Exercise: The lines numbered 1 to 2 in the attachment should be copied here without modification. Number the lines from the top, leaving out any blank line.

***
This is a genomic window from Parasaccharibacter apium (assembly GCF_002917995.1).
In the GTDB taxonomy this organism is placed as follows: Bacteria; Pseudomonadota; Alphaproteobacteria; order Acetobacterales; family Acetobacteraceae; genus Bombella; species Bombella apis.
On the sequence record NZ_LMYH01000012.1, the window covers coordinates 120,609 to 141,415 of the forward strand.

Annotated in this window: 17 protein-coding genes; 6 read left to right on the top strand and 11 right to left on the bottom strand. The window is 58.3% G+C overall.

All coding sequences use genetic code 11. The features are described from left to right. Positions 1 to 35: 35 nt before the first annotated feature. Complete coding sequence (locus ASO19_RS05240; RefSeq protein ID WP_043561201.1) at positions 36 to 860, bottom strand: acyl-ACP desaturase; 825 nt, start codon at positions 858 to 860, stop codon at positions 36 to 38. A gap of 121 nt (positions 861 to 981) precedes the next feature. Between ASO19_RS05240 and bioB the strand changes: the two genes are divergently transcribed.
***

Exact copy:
This is a genomic window from Parasaccharibacter apium (assembly GCF_002917995.1).
In the GTDB taxonomy this organism is placed as follows: Bacteria; Pseudomonadota; Alphaproteobacteria; order Acetobacterales; family Acetobacteraceae; genus Bombella; species Bombella apis.